TOM HUNT - 11/04/2012 - DomPost
New Zealand Book Council chief executive Noel Murphy said the Hay Festival was a major festival.
He believed Perkins had a good chance of winning. "People I know have read it and raved about it."
The winner of the Man Booker receives 50,000 ($97,000) and an inevitable spike in sales.
"In terms of a single prize for fiction it is probably the most influential," Mr Murphy said.
Bloomsbury, Perkins' publisher, says The Forrests is the story of Dorothy Forrest from the age of 7 when her family moves from New York to Auckland.
The novel follows Dorothy "through the wilderness of a commune, to falling in love, to early marriage and motherhood, from the glorious anguish of parenting to the loss of everything worked for and the unexpected return of love, Dorothy is swept along by time".
Somerset Maugham Award winner Lawrence Norfolk described The Forrests as "an expansive and ambitious novel, beautifully written and covering great swathes of emotional territory".
The Forrests is released in New Zealand on April 30, just over a week before the Auckland Writers and Readers Festival, where Perkins will appear.
It will be released in Britain in May, before her appearance at the Hay Festival in June.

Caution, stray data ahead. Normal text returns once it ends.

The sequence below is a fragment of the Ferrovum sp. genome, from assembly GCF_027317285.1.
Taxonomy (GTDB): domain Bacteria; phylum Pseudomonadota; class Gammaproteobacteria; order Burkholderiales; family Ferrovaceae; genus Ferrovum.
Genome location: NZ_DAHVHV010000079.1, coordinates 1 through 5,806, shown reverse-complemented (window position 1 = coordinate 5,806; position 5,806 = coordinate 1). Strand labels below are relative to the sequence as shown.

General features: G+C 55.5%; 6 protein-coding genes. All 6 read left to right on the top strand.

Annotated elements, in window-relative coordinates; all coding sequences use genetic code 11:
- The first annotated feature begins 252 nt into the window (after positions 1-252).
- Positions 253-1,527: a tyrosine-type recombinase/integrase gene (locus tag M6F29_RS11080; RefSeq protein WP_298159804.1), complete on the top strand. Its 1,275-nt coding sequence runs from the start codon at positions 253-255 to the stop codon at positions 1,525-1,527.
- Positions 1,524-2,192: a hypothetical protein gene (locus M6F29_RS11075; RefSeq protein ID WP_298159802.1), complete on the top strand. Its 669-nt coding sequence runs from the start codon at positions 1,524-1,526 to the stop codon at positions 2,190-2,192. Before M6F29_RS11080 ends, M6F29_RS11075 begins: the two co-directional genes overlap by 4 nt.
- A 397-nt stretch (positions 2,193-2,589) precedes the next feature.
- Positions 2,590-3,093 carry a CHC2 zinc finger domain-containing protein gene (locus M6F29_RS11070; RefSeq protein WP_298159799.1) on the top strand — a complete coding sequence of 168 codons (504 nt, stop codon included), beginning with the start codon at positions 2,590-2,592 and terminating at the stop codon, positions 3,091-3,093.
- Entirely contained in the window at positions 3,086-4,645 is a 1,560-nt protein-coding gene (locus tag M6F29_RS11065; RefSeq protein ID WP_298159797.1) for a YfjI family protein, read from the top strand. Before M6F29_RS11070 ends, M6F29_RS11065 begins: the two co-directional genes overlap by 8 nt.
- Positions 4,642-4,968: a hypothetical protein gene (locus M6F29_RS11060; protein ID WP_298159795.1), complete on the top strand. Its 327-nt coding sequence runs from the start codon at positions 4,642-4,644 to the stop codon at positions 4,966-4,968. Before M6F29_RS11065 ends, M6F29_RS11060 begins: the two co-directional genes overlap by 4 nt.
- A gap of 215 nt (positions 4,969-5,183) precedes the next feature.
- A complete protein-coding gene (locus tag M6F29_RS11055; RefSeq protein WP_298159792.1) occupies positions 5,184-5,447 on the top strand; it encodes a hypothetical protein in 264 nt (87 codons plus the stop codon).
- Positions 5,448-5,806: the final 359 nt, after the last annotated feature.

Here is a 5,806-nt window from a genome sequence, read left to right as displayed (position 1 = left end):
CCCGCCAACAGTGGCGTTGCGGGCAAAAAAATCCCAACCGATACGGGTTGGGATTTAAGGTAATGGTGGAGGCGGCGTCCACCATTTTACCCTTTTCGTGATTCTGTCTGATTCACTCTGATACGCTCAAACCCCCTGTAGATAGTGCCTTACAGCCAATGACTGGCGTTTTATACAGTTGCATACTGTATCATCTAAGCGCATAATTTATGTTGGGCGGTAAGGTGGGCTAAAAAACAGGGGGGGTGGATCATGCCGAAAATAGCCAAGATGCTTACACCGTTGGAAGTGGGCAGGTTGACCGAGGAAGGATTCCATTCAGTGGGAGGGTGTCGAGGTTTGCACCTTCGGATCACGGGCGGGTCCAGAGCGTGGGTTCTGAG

While copies of the final book were received by New Zealand distributors only yesterday, some early proof copies have already been sent to reviewers.
Perkins did not want to comment yesterday.
The only New Zealander to win the Man Booker is Keri Hulme, for her novel, The bone people, in 1985.
Wellington author Lloyd Jones was shortlisted in 2007 for his Mister Pip.
Just making the Man Booker longlist means writers could give up their day jobs, New Zealand's first poet laureate, Bill Manhire, said.
After the longlist of 12 or 13 titles is announced in July, a shortlist of six titles is announced in September.
The winner will be named on October 16.
I have yet to read The Forrests and would be absolutely delighted if Emily Perkins' new novel is even shortlisted for the Man Booker let alone winning it. But remember it is up against every other novel published in the UK and the odds of even being shortlisted are long indeed. The above report is all good publicity for the novel but I am sure Perkins will not be holding her breath!